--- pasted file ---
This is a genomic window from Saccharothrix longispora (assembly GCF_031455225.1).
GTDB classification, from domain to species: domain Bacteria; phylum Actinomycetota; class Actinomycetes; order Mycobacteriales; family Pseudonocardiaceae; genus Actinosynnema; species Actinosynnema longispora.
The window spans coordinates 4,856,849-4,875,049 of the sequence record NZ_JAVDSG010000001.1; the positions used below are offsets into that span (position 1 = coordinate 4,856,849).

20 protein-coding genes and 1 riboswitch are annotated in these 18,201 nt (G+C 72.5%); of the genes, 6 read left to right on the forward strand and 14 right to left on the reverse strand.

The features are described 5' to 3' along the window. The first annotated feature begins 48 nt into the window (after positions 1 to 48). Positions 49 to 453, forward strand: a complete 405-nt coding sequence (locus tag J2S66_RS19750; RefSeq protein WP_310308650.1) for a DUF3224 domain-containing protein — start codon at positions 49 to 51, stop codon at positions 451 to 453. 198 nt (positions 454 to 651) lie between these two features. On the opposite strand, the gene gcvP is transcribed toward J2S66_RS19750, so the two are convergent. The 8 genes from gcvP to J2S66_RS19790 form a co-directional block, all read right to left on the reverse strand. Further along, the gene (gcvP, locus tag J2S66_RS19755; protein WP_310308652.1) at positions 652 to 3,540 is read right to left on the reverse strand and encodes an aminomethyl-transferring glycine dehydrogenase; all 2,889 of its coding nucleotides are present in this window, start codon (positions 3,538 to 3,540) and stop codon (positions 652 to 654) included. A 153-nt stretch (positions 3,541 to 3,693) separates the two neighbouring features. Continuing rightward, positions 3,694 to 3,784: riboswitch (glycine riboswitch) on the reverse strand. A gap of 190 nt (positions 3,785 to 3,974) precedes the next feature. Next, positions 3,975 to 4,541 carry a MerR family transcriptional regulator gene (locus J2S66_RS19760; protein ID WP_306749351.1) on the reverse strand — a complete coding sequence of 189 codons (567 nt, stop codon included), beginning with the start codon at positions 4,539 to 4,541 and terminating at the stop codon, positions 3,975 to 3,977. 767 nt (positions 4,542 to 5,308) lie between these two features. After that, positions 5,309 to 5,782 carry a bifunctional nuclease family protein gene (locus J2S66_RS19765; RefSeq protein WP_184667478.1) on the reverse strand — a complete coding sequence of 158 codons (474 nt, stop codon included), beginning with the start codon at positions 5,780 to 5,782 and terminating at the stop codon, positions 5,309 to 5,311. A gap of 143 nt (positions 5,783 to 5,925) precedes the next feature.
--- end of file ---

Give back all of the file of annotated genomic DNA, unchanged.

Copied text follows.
This is a genomic window from Saccharothrix longispora (assembly GCF_031455225.1).
GTDB classification, from domain to species: domain Bacteria; phylum Actinomycetota; class Actinomycetes; order Mycobacteriales; family Pseudonocardiaceae; genus Actinosynnema; species Actinosynnema longispora.
The window spans coordinates 4,856,849-4,875,049 of the sequence record NZ_JAVDSG010000001.1; the positions used below are offsets into that span (position 1 = coordinate 4,856,849).

20 protein-coding genes and 1 riboswitch are annotated in these 18,201 nt (G+C 72.5%); of the genes, 6 read left to right on the forward strand and 14 right to left on the reverse strand.

The features are described 5' to 3' along the window. The first annotated feature begins 48 nt into the window (after positions 1 to 48). Positions 49 to 453, forward strand: a complete 405-nt coding sequence (locus tag J2S66_RS19750; RefSeq protein WP_310308650.1) for a DUF3224 domain-containing protein — start codon at positions 49 to 51, stop codon at positions 451 to 453. 198 nt (positions 454 to 651) lie between these two features. On the opposite strand, the gene gcvP is transcribed toward J2S66_RS19750, so the two are convergent. The 8 genes from gcvP to J2S66_RS19790 form a co-directional block, all read right to left on the reverse strand. Further along, the gene (gcvP, locus tag J2S66_RS19755; protein WP_310308652.1) at positions 652 to 3,540 is read right to left on the reverse strand and encodes an aminomethyl-transferring glycine dehydrogenase; all 2,889 of its coding nucleotides are present in this window, start codon (positions 3,538 to 3,540) and stop codon (positions 652 to 654) included. A 153-nt stretch (positions 3,541 to 3,693) separates the two neighbouring features. Continuing rightward, positions 3,694 to 3,784: riboswitch (glycine riboswitch) on the reverse strand. A gap of 190 nt (positions 3,785 to 3,974) precedes the next feature. Next, positions 3,975 to 4,541 carry a MerR family transcriptional regulator gene (locus J2S66_RS19760; protein ID WP_306749351.1) on the reverse strand — a complete coding sequence of 189 codons (567 nt, stop codon included), beginning with the start codon at positions 4,539 to 4,541 and terminating at the stop codon, positions 3,975 to 3,977. 767 nt (positions 4,542 to 5,308) lie between these two features. After that, positions 5,309 to 5,782 carry a bifunctional nuclease family protein gene (locus J2S66_RS19765; RefSeq protein WP_184667478.1) on the reverse strand — a complete coding sequence of 158 codons (474 nt, stop codon included), beginning with the start codon at positions 5,780 to 5,782 and terminating at the stop codon, positions 5,309 to 5,311. A gap of 143 nt (positions 5,783 to 5,925) precedes the next feature.